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I'm trying to calculate the annualized volatility of a single-asset trading strategy that is either 100% long or 100% cash. Imagine a risk-free asset with a guaranteed and fixed daily return of 0.1%. For some unreasonable reason, we decide to hold this asset 50% of the time, and just hold cash for the remaining 50% of the period.

By definition, both the risk-free asset and cash have a 0% volatility of returns. But in the case in which we switch between two assets, we have a non-zero volatility, because we have a bimodal distribution of returns. I guess this is technically correct in a statistical sense, but not in a financial sense (as a risk metric). Is there a way to account for this "unexpected" behavior?

Now, let's replace the asset with one that has non-zero volatility. In order to avoid the abovementioned behavior, I thought about calculating the standard deviation only with the returns of the asset and then scaling down to the percentage of days we're holding it during the year. Something like the following:

$$\sigma(Asset)_{Anual}=\sigma(Asset)_{Daily}\cdot\sqrt{252\cdot Exposure_{Asset}}$$

I'm sorry in advance if this question is too basic.

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2 Answers 2

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it sounds like the binomial distribution should describe the volatility of a return, i.e. $$\sigma=\sqrt{p(1-p)252}\times 0.1\%$$

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    $\begingroup$ Someone flagged it as low quality post. While I am not agreeing, could you tell if this would be more fitting as a comment? $\endgroup$ Jul 27, 2023 at 2:48
  • $\begingroup$ In the context of the question, what is $p$? $\endgroup$ Jul 27, 2023 at 7:01
  • $\begingroup$ Thanks for the answer! I'm not sure this approach is entirely correct in my scenario because each "trial" is not independent. The decision for switching between the asset and cash is not necessarily random. In fact, it could very well be something like "risk-free from Jan to June and Cash between July and December". $\endgroup$ Jul 27, 2023 at 15:26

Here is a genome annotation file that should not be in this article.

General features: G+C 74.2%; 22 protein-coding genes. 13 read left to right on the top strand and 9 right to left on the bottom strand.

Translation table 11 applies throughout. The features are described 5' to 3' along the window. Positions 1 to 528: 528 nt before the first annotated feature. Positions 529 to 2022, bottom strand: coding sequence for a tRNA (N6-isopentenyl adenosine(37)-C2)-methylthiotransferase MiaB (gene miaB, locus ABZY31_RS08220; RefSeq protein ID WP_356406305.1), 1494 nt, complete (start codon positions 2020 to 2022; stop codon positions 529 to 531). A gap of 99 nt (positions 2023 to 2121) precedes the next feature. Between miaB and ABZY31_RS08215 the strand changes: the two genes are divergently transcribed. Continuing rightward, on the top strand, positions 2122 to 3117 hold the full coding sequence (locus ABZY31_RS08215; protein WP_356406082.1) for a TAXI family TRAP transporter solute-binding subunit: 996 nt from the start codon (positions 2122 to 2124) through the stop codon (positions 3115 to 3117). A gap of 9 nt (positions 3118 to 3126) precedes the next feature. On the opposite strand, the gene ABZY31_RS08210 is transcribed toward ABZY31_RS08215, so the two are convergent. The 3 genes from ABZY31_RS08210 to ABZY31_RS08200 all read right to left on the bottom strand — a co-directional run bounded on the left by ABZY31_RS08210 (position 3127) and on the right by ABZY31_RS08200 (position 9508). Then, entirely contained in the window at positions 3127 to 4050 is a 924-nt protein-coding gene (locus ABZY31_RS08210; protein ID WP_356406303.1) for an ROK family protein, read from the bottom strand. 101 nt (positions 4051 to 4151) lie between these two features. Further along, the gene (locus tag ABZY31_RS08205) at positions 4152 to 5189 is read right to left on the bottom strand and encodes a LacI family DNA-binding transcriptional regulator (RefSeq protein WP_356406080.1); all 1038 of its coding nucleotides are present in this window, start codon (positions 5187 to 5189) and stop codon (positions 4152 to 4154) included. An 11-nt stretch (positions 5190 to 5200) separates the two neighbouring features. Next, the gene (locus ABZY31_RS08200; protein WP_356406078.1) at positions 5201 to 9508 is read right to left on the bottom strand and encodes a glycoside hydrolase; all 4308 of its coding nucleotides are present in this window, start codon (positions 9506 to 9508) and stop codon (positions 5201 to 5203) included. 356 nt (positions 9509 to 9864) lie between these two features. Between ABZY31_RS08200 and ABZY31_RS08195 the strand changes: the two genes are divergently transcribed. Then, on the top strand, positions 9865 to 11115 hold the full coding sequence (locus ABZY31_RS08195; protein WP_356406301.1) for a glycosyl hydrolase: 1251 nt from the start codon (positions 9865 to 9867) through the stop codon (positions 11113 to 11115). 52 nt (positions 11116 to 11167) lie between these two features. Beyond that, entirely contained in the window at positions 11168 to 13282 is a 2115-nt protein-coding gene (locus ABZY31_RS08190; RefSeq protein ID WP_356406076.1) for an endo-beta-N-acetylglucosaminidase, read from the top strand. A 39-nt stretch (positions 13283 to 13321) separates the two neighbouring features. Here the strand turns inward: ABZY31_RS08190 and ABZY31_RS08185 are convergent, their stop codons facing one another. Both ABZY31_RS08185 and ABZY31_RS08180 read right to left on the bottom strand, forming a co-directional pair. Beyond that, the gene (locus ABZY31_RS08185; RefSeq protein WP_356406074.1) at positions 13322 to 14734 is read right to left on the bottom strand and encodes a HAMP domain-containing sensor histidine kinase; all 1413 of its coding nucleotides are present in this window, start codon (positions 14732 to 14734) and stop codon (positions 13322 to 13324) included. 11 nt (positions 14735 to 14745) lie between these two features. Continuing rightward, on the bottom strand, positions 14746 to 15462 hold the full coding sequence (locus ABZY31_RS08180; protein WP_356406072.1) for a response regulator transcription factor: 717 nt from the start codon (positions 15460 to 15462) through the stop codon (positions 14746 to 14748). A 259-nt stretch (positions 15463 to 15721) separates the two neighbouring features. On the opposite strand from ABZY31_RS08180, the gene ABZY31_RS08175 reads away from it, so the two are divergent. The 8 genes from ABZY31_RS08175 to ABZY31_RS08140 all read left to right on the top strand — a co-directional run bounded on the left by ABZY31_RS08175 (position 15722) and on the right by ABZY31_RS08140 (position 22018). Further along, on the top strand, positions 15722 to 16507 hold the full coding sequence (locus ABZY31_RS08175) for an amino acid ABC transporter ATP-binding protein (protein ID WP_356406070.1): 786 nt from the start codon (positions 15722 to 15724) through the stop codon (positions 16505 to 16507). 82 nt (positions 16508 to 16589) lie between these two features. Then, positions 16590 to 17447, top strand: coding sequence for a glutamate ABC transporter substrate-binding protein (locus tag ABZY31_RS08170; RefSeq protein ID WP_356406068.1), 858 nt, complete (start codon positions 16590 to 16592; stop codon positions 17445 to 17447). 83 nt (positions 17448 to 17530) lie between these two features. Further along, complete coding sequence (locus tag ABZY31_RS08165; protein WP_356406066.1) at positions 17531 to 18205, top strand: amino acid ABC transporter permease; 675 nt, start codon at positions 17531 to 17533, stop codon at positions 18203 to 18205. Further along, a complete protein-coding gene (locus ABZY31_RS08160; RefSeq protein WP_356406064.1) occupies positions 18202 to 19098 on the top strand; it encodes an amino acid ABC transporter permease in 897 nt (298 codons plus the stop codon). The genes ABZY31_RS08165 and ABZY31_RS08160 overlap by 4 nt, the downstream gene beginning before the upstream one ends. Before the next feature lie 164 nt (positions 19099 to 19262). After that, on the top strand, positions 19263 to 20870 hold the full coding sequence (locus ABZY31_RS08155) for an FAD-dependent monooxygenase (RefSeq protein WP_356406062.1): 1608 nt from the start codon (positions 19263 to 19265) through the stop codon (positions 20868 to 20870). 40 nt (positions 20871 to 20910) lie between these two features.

• $\begingroup$ @RichardHardy p is the probability of holding risk-free asset as the question was posed initially. in subsequent comments OP suggests the decision to hold assets is not random $\endgroup$
    – Aksakal
    Jul 28, 2023 at 0:45
  • $\begingroup$ @SirFart-A-Lot if you remove all randomness then the question will not belong to this forum $\endgroup$
    – Aksakal
    Jul 28, 2023 at 0:46
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You get zero volatility when the returns are constant. When you bounce between no-yield cash and that yes-yield investment, your returns are not constant, so there will be some variability in the returns, hence volatility.

(Note that $0.1\%$ daily return is $28\%$ annually, which is quite a bit higher than the historical performance of Warren Buffet’s Berkshire Hathaway stock. That is, $0.1\%$ daily yield is quite large!)

You have $k$-many days holding no-yield cash, and you have $252-k$ days holding the asset that has a $0.1\%$ return. Thus, you have a distribution of returns that has $k$ points with values of zero and $252-k$ points with values of $0.001$. You know how to calculate volatility from a data set of returns. Who cares that so many values are equal?

This turns out to be the calculation given in another answer: $0.001\sqrt{252p(1-p)}$, for $p = \frac{252-k}{252}$, assuming $252$ trading days in the year. That is, $p$ is the proportion of days where you hold the assets that earns the guaranteed $0.1\%$ yield.

Whether or not this makes financial sense is a separate matter. Volatility is supposed to give some sense of uncertainty. For this particular setup, there does not appear to be any uncertainty, as you know what the returns will be and when they will occur, so when you call it volatility, that seems misleading in the financial context.

As for why there is variance (or standrd deviation) despite the apparent certainty, there is variability when you mix the two investments: sometimes you earn $0.1\%$, and sometimes you earn nothing. Hence, you have a positive standard deviation of the returns. When you are completely in either investment, you always earn the same return, so the variance and standard deviationa are zero.

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  • $\begingroup$ Dave, thanks! If it's not too much to ask, I have a follow-up question. Imagine two scenarios: 1) Holding the asset 90% of the time and cash 10% 2) Holding the asset 50% of the time and cash the remaining 50%. Why would [1] have a lower "risk" ( 0.9*[1-0.9] = 0.09 ) than [2] ( 0.5*[1-0.5] = 0.25)? $\endgroup$ Jul 27, 2023 at 17:37
  • $\begingroup$ I think you are using the term "risk" inappropriately, but that's really a question of the financial economics, not the statistics. $\endgroup$
    – Dave
    Jul 27, 2023 at 17:48
  • $\begingroup$ Ok! I think the question still applies if we talk about standard deviation. Why would the standard deviation be lower [1] relative to [2]? Sorry for constantly following up with another question... $\endgroup$ Jul 27, 2023 at 19:03
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    $\begingroup$ There is variability when you mix the two investments. Sometimes you earn $0.1\%$, and sometimes you earn nothing. Hence, you have positive standard deviation. When you are completely in either investment, you always earn the same return, so the variance and standard deviationa are zero. $\endgroup$
    – Dave
    Jul 27, 2023 at 19:13

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